A low-key and authentic memoir.

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THE DOG STAYS IN THE PICTURE

LIFE LESSONS FROM A RESCUED GREYHOUND

One woman’s story of facing domestic changes in midlife with the assistance of an anxious dog.

As Morse (The Habit, 2011) prepared for her daughter and sons to head off to college, she looked forward to having time to write, visit with friends and spend time with her actor husband, who often spent months at a time away on set—“Life after children was going to be magic.” Then the author fell in love with a rescue greyhound, a retired racing dog, and all her well-laid plans went out the window. With humor and earnestness, Morse describes the two-plus years it took her to adjust to having a needy dog in the house, a dog that followed her everywhere and was distrustful of her husband and two sons for much of that time. Using the dog, named Lilly, as a reference point, Morse meanders through her past and present, sharing anecdotes about when her children were little, moments with her husband prior to kids, her anxiety over flying and her interactions with her Orthodox Christian mother. She reflects on how her husband broke down after he dropped one son off at college, the elaborate genealogy search she conducted on her family's ancestors, and her stress-filled days when she contracted Lyme disease. Lilly is the backdrop for all of these scenes and many more, and she even has her own voice at times, which might throw readers off a bit, but her viewpoint adds an interesting effect to the overall storyline. Lilly served as the anchor that unknowingly helped keep Morse on an even keel as she navigated and transitioned through the emotionally rocky waters of becoming an empty nester.

A low-key and authentic memoir.

Pub Date: Sept. 29, 2014

ISBN: 978-1497643932

Page Count: 219

Publisher: Open Road Integrated Media

Review Posted Online: July 16, 2014

Kirkus Reviews Issue: Aug. 1, 2014

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An engrossing memoir as well as a lively treatise on what extraordinary grace under extraordinary pressure looks like.

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BECOMING

The former first lady opens up about her early life, her journey to the White House, and the eight history-making years that followed.

It’s not surprising that Obama grew up a rambunctious kid with a stubborn streak and an “I’ll show you” attitude. After all, it takes a special kind of moxie to survive being the first African-American FLOTUS—and not only survive, but thrive. For eight years, we witnessed the adversity the first family had to face, and now we get to read what it was really like growing up in a working-class family on Chicago’s South Side and ending up at the world’s most famous address. As the author amply shows, her can-do attitude was daunted at times by racism, leaving her wondering if she was good enough. Nevertheless, she persisted, graduating from Chicago’s first magnet high school, Princeton, and Harvard Law School, and pursuing careers in law and the nonprofit world. With her characteristic candor and dry wit, she recounts the story of her fateful meeting with her future husband. Once they were officially a couple, her feelings for him turned into a “toppling blast of lust, gratitude, fulfillment, wonder.” But for someone with a “natural resistance to chaos,” being the wife of an ambitious politician was no small feat, and becoming a mother along the way added another layer of complexity. Throw a presidential campaign into the mix, and even the most assured woman could begin to crack under the pressure. Later, adjusting to life in the White House was a formidable challenge for the self-described “control freak”—not to mention the difficulty of sparing their daughters the ugly side of politics and preserving their privacy as much as possible. Through it all, Obama remained determined to serve with grace and help others through initiatives like the White House garden and her campaign to fight childhood obesity. And even though she deems herself “not a political person,” she shares frank thoughts about the 2016 election.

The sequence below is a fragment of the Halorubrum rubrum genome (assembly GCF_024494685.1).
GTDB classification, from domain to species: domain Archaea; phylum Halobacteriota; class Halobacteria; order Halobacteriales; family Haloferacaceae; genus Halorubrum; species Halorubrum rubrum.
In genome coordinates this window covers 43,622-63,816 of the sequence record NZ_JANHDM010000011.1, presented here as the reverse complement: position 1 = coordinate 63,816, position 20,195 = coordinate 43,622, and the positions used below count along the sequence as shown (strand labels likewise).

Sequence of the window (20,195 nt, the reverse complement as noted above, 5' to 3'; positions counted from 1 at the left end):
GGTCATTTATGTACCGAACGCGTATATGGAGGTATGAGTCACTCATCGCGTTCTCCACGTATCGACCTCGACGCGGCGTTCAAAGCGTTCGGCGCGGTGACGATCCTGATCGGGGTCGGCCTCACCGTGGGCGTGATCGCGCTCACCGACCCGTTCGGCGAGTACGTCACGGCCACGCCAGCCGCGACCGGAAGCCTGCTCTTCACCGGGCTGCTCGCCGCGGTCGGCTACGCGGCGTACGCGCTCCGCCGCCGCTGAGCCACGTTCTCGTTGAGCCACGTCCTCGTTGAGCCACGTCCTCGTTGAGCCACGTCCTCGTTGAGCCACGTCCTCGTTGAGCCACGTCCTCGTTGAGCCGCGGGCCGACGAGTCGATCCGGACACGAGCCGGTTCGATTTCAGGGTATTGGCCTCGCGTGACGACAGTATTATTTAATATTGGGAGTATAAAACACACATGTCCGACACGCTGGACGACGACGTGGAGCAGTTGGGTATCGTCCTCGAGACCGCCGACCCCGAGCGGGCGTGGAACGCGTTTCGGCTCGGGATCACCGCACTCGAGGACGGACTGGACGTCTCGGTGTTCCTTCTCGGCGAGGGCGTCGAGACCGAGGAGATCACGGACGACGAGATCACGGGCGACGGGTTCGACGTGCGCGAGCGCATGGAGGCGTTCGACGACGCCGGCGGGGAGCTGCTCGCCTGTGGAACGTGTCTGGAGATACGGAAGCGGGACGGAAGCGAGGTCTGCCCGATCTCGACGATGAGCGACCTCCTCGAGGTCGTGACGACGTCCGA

An engrossing memoir as well as a lively treatise on what extraordinary grace under extraordinary pressure looks like.

Pub Date: Nov. 13, 2018

ISBN: 978-1-5247-6313-8

Page Count: 448

Publisher: Crown

Review Posted Online: Nov. 30, 2018

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The author's youthfulness helps to assure the inevitable comparison with the Anne Frank diary although over and above the...

NIGHT

Elie Wiesel spent his early years in a small Transylvanian town as one of four children. 

He was the only one of the family to survive what Francois Maurois, in his introduction, calls the "human holocaust" of the persecution of the Jews, which began with the restrictions, the singularization of the yellow star, the enclosure within the ghetto, and went on to the mass deportations to the ovens of Auschwitz and Buchenwald. There are unforgettable and horrifying scenes here in this spare and sombre memoir of this experience of the hanging of a child, of his first farewell with his father who leaves him an inheritance of a knife and a spoon, and of his last goodbye at Buchenwald his father's corpse is already cold let alone the long months of survival under unconscionable conditions. 

The author's youthfulness helps to assure the inevitable comparison with the Anne Frank diary although over and above the sphere of suffering shared, and in this case extended to the death march itself, there is no spiritual or emotional legacy here to offset any reader reluctance.

Pub Date: Jan. 16, 2006

ISBN: 0374500010

Page Count: 120

Publisher: Hill & Wang

Review Posted Online: Oct. 7, 2011

Kirkus Reviews Issue: Jan. 15, 2006

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